09/22/2009 11:00PM

Indian Blessing out to exit with a flourish

Barbara D. Livingston
Indian Blessing, here working at Saratoga under Simon Harris last month, will go for a repeat victory in Saturday's Gallant Bloom.

ELMONT, N.Y. - From New York to Southern California, New Jersey to Dubai, Indian Blessing has taken her connections on a magical world tour over the last two years. Along the way, Indian Blessing has won eight stakes - five Grade 1's - and accumulated two Eclipse Awards.

But all good things do come to an end. Indian Blessing's brilliant career is likely to end after two more races. The first is Saturday's Grade 2, $150,000 Gallant Bloom Handicap at Belmont Park, a race Indian Blessing won last year by 6 1/4 lengths. If she repeats that effort, Indian Blessing will make a return trip to the Breeders' Cup Filly and Mare Sprint at Santa Anita, a race in which she finished second to Ventura last year.

"She owes us nothing," Hal Earnhardt, who bred and owns Indian Blessing with his wife, Patti, said earlier this week by phone from his home in Arizona. "Of course we love to race more than anything but I think [retirement] is the way Bobby sees things. We're getting to the end of a great run."

Bobby is Bob Baffert, the recently minted Hall of Fame trainer who counts the Earnhardts among his longest-tenured clients, going back to his Quarter Horse days. Baffert and the Earnhardts have enjoyed great success with the likes of Indian Charlie, Behaving Badly, and El Corredor.

Baffert likens Indian Blessing to Silverbulletday, a filly he trained for another longtime client, Mike Pegram. Silverbulletday, like Indian Blessing, won Eclipse Awards at age 2 and 3.

"She showed greatness right off the bat. The really good ones do," Baffert said of Indian Blessing. "I compare her to Silverbulletday - great fillies that keep getting it done. The way she broke her maiden, then I ran her going a mile [in Frizette], then jumps right into the Breeders' Cup and wins that easy. You have to be great to do that."

Indian Blessing had a terrific 3-year-old campaign that included wins in the Grade 1 Prioress and Grade 1 Test that helped her earn the honor as champion female sprinter, a category first started in 2007.

Indian Blessing is winless, however, in three starts this year, albeit one of those came against males in the Dubai Golden Shaheen in Dubai in March, in which she finished second. She broke a step slowly that day, raced along the outside rail for most of the race, and while she had dead aim on Big City Man, she couldn't run him down, falling 1 1/4 lengths short.

Baffert was considering wheeling Indian Blessing back in the Grade 1 Humana Distaff at Churchill Downs on Kentucky Derby Day, but didn't feel the filly was doing well enough to put forth a top effort. She eventually returned in the Desert Stormer at Hollywood Park on June 14, where she finished fourth of seven, as the 1-2 favorite. Indian Blessing came out of that race with myriad issues, including a leg infection that required her to be treated with antibiotics. Fearful the medication may not have been out of her system, Baffert had to scratch Indian Blessing out of the Princess Rooney at Calder in July.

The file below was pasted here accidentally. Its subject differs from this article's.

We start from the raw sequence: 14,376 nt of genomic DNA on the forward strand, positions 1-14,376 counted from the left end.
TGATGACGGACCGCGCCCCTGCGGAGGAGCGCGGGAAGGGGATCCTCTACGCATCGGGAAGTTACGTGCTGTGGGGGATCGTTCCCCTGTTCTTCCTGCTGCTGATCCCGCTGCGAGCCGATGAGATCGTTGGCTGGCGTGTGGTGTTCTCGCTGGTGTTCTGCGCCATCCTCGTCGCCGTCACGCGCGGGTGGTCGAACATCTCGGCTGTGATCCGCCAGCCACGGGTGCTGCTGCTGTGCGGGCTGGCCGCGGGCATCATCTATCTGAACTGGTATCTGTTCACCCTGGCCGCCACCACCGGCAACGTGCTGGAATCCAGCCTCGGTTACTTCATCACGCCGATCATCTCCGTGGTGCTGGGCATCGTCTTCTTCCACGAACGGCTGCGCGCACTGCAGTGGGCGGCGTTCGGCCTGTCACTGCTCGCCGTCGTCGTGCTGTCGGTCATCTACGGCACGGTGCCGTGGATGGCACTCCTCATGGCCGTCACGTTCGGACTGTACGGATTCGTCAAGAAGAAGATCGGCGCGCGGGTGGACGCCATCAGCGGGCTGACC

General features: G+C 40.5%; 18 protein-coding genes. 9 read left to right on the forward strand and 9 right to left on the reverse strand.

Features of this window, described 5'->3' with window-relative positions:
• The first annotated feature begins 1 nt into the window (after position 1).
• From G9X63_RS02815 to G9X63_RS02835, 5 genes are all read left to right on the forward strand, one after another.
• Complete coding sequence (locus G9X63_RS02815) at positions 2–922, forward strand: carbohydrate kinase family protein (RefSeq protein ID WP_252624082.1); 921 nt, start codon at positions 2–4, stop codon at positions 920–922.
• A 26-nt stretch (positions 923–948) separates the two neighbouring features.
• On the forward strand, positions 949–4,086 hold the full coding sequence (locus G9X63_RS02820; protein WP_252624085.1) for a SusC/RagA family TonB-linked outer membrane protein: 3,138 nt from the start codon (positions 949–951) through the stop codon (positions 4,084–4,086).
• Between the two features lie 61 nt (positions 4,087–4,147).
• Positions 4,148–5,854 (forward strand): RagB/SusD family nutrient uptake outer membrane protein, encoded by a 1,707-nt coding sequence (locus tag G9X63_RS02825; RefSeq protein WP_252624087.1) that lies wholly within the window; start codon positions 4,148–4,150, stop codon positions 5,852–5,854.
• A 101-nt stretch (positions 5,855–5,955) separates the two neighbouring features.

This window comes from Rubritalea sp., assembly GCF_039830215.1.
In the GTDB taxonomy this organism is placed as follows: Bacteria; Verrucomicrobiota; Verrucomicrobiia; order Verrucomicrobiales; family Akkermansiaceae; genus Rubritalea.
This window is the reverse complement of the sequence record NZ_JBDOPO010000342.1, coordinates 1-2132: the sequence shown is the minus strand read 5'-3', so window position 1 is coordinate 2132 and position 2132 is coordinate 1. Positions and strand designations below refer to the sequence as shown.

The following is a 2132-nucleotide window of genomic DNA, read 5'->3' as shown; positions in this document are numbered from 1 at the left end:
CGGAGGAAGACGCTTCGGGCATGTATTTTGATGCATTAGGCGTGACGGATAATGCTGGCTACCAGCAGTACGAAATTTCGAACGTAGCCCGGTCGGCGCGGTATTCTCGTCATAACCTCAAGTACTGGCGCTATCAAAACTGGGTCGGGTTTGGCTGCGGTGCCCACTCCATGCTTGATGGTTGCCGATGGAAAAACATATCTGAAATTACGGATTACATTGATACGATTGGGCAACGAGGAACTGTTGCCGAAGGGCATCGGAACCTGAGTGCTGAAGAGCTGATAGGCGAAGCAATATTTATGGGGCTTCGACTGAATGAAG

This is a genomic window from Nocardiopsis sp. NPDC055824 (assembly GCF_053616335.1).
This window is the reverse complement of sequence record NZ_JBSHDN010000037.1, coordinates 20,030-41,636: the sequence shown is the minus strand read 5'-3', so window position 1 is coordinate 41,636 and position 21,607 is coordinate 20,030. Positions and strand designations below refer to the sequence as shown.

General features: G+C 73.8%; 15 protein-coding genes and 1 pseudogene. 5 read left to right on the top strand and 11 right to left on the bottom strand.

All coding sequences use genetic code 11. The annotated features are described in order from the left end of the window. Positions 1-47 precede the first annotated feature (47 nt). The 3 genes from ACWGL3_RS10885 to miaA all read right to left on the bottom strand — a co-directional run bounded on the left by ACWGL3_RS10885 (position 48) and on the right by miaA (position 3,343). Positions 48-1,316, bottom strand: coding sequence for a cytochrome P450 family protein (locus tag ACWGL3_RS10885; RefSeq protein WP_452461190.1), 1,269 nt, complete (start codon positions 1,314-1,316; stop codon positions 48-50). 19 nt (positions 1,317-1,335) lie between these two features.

Shortly thereafter, Indian Blessing was shipped to New York, but upon her arrival a couple of abscesses were diagnosed in her feet. Indian Blessing basically didn't train for two weeks and went four weeks between workouts. Thus, she went into the Grade 1 Ballerina at Saratoga a bit short and was no match for Music Note, who romped to a 5 1/4-length victory over Indian Blessing in the slop.

"We lost that time with her, she got a little tired," said Baffert, who entrusts his filly to the husband-and-wife team of John and Tonja Terranova in New York. "She's getting back to her old form. The Gallant Bloom is going to be her coming-out race. They're going to see the old Indian Blessing."

The old Indian Blessing has brought Earnhardt some special moments, none more so than when she won the Grade 1 Test at Saratoga by seven lengths.

"My family was there, my kids went, my granddaughter. We made it a whole family affair," Earnhardt said. "She ran off the screen that day. Being at Saratoga and the way she ran was one of the defining moments we've had with her."

Earnhardt said that when she is retired, Indian Blessing will reside at John Sikura's Hill 'n' Dale Farm in Lexington, Ky., where Earnhardt's Grade 1-winning colt El Corredor stands. Earnhardt did not know to whom Indian Blessing will be bred.

What Earnhardt does know is that it will be tough not to have Indian Blessing to watch race next year.

"It will definitely be tough," he said. What we can hope for is that we got something else to follow. My house is a shrine right now to her. My wife had to change up our whole room. We've been fortunate in this sport, but no doubt she's at the top of the charts."

Bulldogger can continue the run

While it will be sad for the Earnhardts to say goodbye to Indian Blessing, they have their potential next "big horse" in Bulldogger. A 2-year-old son of Dixie Union, Bulldogger won a maiden race at Saratoga by 6 1/2 lengths on Travers Day, Aug. 29. He ran six furlongs in 1:10.70 in the slop and earned a Beyer Speed Figure of 90.

Bulldogger was being pointed for the Grade 1 Champagne at Belmont on Oct. 10, but the horse has developed a minor shin issue that will force him to miss some time. Bulldogger was expected to ship back to Baffert's Southern California barn as early as next week and will be pointed to a 3-year-old campaign, though he could make another start at 2.

"We've always really liked him, Bobby just loves him," Earnhardt said. "We got to look down the road. I'd love to put the foot on the pedal and come back in the Champagne, but if it's not right, then I don't want to run him."